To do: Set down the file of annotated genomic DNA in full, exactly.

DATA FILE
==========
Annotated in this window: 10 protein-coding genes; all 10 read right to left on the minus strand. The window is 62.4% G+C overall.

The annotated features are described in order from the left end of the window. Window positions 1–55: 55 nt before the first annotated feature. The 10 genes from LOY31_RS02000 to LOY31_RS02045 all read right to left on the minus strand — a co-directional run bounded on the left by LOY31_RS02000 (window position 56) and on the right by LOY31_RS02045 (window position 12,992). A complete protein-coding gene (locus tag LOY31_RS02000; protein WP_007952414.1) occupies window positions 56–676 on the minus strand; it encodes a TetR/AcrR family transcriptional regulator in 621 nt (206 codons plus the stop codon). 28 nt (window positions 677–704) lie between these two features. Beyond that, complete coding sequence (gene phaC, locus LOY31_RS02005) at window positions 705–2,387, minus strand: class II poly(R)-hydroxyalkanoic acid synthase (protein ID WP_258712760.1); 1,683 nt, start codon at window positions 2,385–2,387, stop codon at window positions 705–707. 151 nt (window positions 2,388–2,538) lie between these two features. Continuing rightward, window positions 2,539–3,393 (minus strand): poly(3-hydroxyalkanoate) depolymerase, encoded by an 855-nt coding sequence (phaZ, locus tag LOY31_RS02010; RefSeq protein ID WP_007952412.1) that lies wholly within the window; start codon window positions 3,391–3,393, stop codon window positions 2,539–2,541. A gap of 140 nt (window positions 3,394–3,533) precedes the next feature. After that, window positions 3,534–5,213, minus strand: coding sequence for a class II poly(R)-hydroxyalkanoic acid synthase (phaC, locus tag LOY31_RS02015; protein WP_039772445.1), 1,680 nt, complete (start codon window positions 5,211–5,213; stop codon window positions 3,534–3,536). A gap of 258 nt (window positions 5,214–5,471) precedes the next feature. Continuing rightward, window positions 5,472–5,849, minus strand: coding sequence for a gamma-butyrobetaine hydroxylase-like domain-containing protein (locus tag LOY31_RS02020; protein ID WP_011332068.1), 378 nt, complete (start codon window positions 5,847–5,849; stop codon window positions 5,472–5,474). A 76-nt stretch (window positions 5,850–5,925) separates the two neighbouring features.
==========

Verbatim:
Annotated in this window: 10 protein-coding genes; all 10 read right to left on the minus strand. The window is 62.4% G+C overall.

The annotated features are described in order from the left end of the window. Window positions 1–55: 55 nt before the first annotated feature. The 10 genes from LOY31_RS02000 to LOY31_RS02045 all read right to left on the minus strand — a co-directional run bounded on the left by LOY31_RS02000 (window position 56) and on the right by LOY31_RS02045 (window position 12,992). A complete protein-coding gene (locus tag LOY31_RS02000; protein WP_007952414.1) occupies window positions 56–676 on the minus strand; it encodes a TetR/AcrR family transcriptional regulator in 621 nt (206 codons plus the stop codon). 28 nt (window positions 677–704) lie between these two features. Beyond that, complete coding sequence (gene phaC, locus LOY31_RS02005) at window positions 705–2,387, minus strand: class II poly(R)-hydroxyalkanoic acid synthase (protein ID WP_258712760.1); 1,683 nt, start codon at window positions 2,385–2,387, stop codon at window positions 705–707. 151 nt (window positions 2,388–2,538) lie between these two features. Continuing rightward, window positions 2,539–3,393 (minus strand): poly(3-hydroxyalkanoate) depolymerase, encoded by an 855-nt coding sequence (phaZ, locus tag LOY31_RS02010; RefSeq protein ID WP_007952412.1) that lies wholly within the window; start codon window positions 3,391–3,393, stop codon window positions 2,539–2,541. A gap of 140 nt (window positions 3,394–3,533) precedes the next feature. After that, window positions 3,534–5,213, minus strand: coding sequence for a class II poly(R)-hydroxyalkanoic acid synthase (phaC, locus tag LOY31_RS02015; protein WP_039772445.1), 1,680 nt, complete (start codon window positions 5,211–5,213; stop codon window positions 3,534–3,536). A gap of 258 nt (window positions 5,214–5,471) precedes the next feature. Continuing rightward, window positions 5,472–5,849, minus strand: coding sequence for a gamma-butyrobetaine hydroxylase-like domain-containing protein (locus tag LOY31_RS02020; protein ID WP_011332068.1), 378 nt, complete (start codon window positions 5,847–5,849; stop codon window positions 5,472–5,474). A 76-nt stretch (window positions 5,850–5,925) separates the two neighbouring features.